Critics such as the Progressive Contractors Association of Canada have suggested the new program will be of minimal value given that trades training towards journeyperson status often takes several years.

The government also launched a new Apprenticeship Strategy with the mandate to address barriers to entry and announced further funding to Skills Canada to develop a promotional program to attract young Canadians to the skilled trades in Budget 2019.

The Ontario General Contractors Association said post-budget the federal approach is scattershot and there needs to be a concerted skills training strategy adopted.

Other federal initiatives targeting skills training include the Indigenous Skills and Employment Training Program, the Women in Construction Fund, the Pre-Apprenticeship Program, enhanced Canada Apprenticeship loans affordability, Let’s Talk Science, the Future Skills Initiative and the Apprenticeship Incentive Grant for Women.

Trudeau did not take questions at the event but Mike Yorke, the president and director of public affairs for the Carpenters’ District Council of Ontario, who hosted Trudeau and Minister of Employment, Workforce Development and Labour Patty Hajdu on the visit, said in an interview the total effort to boost trades skills training ought to be considered rather than just one program such as the CTB.

 

Second-term carpenter apprentice Christine Dewancker listened in as Prime Minister Justin Trudeau discussed Liberal infrastructure and training programs during a visit to the Carpenters’ training headquarters in Woodbridge, Ont. on March 22.
DON WALL — Second-term carpenter apprentice Christine Dewancker listened in as Prime Minister Justin Trudeau discussed Liberal infrastructure and training programs during a visit to the Carpenters’ training headquarters in Woodbridge, Ont. on March 22.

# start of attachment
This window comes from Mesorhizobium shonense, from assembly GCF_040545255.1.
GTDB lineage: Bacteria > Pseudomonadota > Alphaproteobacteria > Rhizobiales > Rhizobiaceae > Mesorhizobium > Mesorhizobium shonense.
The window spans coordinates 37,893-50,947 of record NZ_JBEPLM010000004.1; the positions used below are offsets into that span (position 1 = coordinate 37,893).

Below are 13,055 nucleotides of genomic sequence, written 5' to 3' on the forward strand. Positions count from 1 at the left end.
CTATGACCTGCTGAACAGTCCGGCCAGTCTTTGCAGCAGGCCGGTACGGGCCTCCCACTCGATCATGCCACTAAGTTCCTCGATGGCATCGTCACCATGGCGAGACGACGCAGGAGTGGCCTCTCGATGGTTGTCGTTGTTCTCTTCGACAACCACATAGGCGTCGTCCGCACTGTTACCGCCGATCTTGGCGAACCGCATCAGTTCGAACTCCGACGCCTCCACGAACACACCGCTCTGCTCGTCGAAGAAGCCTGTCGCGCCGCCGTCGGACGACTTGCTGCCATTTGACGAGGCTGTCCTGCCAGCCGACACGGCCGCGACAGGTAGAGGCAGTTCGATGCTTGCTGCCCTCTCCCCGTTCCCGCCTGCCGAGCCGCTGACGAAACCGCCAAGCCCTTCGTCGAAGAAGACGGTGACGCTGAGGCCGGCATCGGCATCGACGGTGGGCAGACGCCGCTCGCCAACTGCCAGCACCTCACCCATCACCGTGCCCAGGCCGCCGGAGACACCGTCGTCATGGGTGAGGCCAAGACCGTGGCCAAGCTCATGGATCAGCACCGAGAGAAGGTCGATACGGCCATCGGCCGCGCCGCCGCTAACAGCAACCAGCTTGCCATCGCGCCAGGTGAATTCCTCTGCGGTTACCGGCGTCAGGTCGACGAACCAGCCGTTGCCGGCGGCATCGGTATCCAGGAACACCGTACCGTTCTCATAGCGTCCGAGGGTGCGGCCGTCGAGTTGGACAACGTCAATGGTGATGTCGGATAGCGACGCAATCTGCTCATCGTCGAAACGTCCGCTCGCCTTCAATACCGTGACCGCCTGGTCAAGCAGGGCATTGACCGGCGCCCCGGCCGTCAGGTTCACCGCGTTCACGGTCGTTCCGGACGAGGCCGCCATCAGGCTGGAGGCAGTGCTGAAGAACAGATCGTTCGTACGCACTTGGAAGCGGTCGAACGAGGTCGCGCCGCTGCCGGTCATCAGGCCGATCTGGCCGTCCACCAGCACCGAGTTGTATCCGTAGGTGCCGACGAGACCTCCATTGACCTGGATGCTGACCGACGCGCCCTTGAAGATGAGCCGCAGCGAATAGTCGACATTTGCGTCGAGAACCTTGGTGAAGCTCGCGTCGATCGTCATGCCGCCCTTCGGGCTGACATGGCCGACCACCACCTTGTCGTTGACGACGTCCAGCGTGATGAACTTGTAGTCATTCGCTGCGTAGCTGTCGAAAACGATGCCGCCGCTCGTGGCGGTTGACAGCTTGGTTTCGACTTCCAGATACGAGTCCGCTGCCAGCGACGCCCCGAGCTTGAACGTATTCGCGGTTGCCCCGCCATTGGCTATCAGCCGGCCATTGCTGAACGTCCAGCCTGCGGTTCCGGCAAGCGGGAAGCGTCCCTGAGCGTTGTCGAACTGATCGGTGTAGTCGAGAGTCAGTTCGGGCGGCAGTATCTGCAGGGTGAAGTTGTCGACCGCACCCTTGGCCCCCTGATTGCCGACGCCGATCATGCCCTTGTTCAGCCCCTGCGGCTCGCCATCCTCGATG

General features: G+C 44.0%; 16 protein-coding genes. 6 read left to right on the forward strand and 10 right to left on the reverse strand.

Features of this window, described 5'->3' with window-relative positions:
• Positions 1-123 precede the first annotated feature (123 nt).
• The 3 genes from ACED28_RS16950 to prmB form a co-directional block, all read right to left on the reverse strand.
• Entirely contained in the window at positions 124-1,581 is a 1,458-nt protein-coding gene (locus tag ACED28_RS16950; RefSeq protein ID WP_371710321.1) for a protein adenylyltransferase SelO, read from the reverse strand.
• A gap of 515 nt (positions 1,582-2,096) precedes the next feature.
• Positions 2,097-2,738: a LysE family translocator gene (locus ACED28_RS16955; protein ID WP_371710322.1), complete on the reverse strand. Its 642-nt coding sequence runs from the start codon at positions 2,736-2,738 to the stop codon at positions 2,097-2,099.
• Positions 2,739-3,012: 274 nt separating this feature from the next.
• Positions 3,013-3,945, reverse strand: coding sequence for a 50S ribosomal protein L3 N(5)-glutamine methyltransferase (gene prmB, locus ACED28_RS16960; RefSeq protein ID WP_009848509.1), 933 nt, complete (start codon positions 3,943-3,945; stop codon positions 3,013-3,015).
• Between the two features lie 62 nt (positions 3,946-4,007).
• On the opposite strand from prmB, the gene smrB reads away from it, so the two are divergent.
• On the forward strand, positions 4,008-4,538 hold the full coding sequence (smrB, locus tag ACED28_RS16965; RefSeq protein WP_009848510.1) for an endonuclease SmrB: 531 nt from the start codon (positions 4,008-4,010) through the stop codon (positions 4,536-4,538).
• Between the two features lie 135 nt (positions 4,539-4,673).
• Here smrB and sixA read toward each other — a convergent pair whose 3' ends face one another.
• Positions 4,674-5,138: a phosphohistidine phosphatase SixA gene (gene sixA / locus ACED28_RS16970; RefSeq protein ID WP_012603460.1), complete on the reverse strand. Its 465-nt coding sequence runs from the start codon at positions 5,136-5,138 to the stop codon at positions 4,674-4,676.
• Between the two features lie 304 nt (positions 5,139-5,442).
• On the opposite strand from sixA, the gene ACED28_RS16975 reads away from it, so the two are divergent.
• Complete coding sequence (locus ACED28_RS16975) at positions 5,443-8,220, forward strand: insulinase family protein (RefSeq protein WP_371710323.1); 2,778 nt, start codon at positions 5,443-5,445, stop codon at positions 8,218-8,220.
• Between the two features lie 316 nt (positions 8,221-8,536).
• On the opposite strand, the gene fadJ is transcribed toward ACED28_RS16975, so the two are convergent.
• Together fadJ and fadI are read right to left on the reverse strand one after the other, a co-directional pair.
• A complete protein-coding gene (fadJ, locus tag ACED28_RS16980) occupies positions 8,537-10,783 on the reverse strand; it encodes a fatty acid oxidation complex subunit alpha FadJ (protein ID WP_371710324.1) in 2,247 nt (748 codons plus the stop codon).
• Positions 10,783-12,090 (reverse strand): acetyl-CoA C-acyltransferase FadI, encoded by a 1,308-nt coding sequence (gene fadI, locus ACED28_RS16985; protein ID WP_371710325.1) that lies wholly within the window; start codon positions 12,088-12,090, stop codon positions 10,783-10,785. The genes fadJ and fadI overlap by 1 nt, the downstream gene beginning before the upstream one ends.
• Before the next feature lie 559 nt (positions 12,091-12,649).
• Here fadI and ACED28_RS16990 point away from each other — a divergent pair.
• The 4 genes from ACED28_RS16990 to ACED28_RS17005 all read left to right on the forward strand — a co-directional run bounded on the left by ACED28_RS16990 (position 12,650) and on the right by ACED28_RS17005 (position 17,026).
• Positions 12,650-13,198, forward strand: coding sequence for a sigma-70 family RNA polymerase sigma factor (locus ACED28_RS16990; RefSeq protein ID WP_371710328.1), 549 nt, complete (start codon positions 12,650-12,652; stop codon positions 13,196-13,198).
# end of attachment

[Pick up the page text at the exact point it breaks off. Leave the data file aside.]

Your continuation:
“There are concerns about whether it is enough, but it is a start. It is an important piece and it can be something that gets built upon as we go forward,” said Yorke.

“We are an industry with a lot of aging individuals. We need new blood, individuals to come into the industry. So every mechanism we can use to bring people into our industry is important.”

Trudeau sat next to second-term carpenter apprentice Christine Dewancker during one phase of the visit to the training centre. Dewancker commented during an interview that various incentives to participate in training were of value.

“The incentives that they list, I pay attention to those, such as grants for tools,” she said. “And the big benefit is just being paid to learn your trade. That is something that you don’t find in other areas of employment.”

During the session Trudeau mentioned he was happy to see a few women including Dewancker in apprenticeship roles. The trainee, who has a fine arts degree from Queen’s University, said she acts as an unofficial ambassador for her trade in conversations with other women.

“It’s true, I am still one of the only women onsite typically,” she said. “And it is challenging. Sometimes they have to take certain measures to accommodate me, and when you feel like you are the one sticking out, it is not the best feeling.

“But I have met really great people who encourage me to be there and support me. I recommend the trades to other women.”